Book Review: All The Light We Cannot See by Anthony Doerr

Book: All the light we cannot seeAll The Light We Cannot See follows the stories of Marie-Laure (a blind Parisian girl) and Werner (a German orphan) during the Second World War. It is poetic in style and epic in scope. Each chapter gives us an impression, a short glimpse into another world, often just one or two pages long, brimming with poignant images. It begins in 1944, then moves back ten years and gradually fills in the gaps, leading up to the moment when the lives of these two characters will intersect.   

Marie-Laure’s father is principal locksmith at the Muséum National d’Histoire Naturelle. He guards the most valuable object in the museum, the Sea of Flames (a magnificent diamond with a magical secret). He has created a miniature model of the Parisian neighbourhood in which they live, in order to help her find her way around, and there are some beautiful descriptions of their close relationship:

“At home, in the evenings, her father stows their shoes in the same cubby, hangs their coats on the same hooks. Marie-Laure crosses six evenly spaced friction strips on the kitchen tiles to reach the table; she follows a strand of twine he has threaded from the table to the toilet…”

Werner, on the other hand, is brought up, together with his younger sister Jutta, in ‘Children’s House’, a place of obscurity and poverty. Yet he has an insatiable desire for knowledge and loves playing with technology. He finds an abandoned radio, discovers a way to mend it and is mesmerised by the myriad of voices that come to life, especially the calm, authoritative voice of a man who opens up a world of scientific mysteries.

Eventually Werner’s technological abilities lead him into a future vastly different from the coal mining job which killed his father. His skills take him all the way to a cadet training school with the Hitler Youth – a place of instruction in the art of war, a place where the young are trained to become strong and unwavering in their determination to move forward, whatever the cost.

It is here that Werner meets Frederick, a boy in the wrong place at the wrong time, and it is here that he begins to realise what he is capable of, and just how far he is willing to go, to secure his own place in the world.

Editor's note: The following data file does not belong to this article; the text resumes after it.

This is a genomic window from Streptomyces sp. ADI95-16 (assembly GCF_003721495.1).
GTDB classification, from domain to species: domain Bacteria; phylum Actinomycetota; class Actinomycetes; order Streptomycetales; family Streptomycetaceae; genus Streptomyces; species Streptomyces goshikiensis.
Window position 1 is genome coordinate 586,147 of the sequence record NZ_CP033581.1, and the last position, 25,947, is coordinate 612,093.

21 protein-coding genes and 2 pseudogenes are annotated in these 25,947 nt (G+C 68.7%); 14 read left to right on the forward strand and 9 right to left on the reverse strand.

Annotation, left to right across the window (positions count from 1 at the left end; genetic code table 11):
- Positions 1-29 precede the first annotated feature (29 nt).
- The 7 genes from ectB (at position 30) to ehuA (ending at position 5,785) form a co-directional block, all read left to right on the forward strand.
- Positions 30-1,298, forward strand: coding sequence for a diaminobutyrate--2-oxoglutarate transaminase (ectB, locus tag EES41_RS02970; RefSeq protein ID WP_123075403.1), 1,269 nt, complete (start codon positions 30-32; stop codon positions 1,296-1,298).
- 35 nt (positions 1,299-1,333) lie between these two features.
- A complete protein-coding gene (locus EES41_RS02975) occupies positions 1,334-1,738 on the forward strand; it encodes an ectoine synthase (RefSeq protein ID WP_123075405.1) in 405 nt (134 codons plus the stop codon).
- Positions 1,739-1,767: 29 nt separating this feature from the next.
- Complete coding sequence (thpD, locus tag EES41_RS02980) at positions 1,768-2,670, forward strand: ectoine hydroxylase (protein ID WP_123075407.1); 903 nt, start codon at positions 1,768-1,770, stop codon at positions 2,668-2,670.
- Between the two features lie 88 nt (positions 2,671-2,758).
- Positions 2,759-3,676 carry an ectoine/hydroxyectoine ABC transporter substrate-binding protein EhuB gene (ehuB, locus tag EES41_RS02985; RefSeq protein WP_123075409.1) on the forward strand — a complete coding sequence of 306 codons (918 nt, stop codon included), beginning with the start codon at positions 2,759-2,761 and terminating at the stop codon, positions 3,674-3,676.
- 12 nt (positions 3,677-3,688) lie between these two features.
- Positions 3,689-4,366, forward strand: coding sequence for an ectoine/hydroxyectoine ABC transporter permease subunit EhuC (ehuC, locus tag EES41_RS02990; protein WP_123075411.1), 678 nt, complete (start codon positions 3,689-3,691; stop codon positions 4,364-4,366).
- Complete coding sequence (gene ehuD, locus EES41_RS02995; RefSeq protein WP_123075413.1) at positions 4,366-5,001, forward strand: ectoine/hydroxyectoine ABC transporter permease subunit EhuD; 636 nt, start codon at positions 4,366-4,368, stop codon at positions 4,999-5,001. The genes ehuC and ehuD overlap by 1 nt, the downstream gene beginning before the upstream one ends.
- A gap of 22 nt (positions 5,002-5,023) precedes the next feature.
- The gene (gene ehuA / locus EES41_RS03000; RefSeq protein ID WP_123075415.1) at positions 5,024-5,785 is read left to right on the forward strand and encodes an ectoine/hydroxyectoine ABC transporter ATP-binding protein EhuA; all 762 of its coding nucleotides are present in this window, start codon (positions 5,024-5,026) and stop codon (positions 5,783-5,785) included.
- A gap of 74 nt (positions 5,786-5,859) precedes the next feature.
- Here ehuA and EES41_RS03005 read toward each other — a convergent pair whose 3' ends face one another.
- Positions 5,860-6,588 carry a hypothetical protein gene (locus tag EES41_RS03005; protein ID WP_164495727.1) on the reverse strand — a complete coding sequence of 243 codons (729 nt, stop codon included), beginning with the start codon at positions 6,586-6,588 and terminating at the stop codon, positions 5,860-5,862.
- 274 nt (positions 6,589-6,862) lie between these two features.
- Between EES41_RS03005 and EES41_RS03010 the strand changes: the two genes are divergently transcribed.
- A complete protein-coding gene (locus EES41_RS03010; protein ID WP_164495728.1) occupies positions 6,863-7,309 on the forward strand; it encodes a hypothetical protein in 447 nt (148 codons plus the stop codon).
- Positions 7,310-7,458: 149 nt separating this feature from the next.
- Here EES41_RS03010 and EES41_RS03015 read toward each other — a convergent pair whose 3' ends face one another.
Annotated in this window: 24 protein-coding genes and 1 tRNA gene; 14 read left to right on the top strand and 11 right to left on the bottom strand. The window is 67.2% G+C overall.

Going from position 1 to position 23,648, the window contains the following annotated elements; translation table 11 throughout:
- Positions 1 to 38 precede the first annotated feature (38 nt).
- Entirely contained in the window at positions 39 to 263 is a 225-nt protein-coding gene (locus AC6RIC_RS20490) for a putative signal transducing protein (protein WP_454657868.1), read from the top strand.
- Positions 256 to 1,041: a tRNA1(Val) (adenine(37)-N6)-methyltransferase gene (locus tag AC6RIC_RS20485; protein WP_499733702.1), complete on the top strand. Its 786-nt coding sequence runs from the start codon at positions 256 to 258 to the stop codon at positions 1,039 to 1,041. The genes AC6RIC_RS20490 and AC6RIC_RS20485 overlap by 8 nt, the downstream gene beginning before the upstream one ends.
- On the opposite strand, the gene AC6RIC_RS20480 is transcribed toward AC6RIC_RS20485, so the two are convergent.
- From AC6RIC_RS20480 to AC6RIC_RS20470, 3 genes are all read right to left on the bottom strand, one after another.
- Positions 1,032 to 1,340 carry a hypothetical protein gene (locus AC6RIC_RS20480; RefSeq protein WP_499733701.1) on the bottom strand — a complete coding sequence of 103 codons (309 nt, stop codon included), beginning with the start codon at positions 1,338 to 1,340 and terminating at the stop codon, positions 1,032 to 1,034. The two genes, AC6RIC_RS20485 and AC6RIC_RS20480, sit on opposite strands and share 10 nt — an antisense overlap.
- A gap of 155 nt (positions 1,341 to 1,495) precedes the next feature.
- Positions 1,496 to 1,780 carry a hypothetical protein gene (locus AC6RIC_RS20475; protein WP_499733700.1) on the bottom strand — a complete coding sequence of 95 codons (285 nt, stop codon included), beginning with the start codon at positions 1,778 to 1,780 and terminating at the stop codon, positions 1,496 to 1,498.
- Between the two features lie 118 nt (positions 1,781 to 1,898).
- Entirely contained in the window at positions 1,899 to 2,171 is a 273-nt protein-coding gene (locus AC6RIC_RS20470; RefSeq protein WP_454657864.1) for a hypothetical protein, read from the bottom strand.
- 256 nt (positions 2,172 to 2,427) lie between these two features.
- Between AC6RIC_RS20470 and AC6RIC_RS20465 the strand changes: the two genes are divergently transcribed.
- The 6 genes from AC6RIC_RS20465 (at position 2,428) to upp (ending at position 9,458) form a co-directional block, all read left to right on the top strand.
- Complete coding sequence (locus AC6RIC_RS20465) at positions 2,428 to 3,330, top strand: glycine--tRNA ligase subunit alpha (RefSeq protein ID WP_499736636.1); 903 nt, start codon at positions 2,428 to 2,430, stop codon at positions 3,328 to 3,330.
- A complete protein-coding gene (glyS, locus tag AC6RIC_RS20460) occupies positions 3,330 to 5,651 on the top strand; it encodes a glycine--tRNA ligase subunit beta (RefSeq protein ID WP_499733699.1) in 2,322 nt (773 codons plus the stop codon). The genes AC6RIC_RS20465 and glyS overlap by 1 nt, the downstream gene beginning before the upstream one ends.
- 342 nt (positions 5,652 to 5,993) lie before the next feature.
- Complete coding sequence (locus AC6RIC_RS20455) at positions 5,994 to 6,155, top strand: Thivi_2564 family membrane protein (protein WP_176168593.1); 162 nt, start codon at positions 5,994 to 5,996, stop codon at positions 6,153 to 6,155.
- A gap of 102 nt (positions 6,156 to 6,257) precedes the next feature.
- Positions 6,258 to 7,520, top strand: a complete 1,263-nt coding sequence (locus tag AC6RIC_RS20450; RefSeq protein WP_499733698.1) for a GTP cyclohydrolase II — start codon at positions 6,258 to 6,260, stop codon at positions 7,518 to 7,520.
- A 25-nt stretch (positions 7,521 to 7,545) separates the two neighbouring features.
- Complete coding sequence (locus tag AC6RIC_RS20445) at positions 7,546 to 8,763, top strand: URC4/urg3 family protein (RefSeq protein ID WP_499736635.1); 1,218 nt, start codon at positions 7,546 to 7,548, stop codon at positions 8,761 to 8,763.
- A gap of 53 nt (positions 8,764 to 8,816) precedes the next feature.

Meanwhile Marie-Laure must escape Paris with her father, carrying the precious Sea of Flames out of danger. They end up in Saint-Malo, a coastal city, where her Great Uncle Etienne lives in a tall house full of radios, books and memories, afraid of the ghosts he sees all around him, unable to venture outside.

It is much later in the story when Werner begins to realise that he has a choice, that in fact he always had a choice, he was too afraid to acknowledge it before. It comes too late, and he is forced to confront the reality of what his own actions can accomplish. Eventually it is an echo of that kindly voice from his childhood, which helps him, at last, to make a decision and risk his own life to protect another.

I love the style of writing in this book, almost like a series of prose poems, each one carefully crafted to create a certain atmosphere. One section which really stood out was the chapter entitled ‘The Simultaneity of Instants’, a kind of objective observation of all the things which take place all over Europe at the same time, whilst our two main characters wait for the crux of the book – the moment when they will meet.

The story builds gradually, piece by piece, moving back and forth through time. It seems to draw near to the end on several occasions, and yet it keeps going, all the way into the 1970s. I am still unsure whether I liked this way of ending or not. I think in some ways I’d have preferred not to know what happened next, rather like in life one might prefer not to know the date of one’s death until it happens. But this ending does create a sense of reality, a sense of completeness, as the world attempts to unravel the mysteries created by the war, to put objects back into their proper places, to make things right again, although they never can go back to how they were before.

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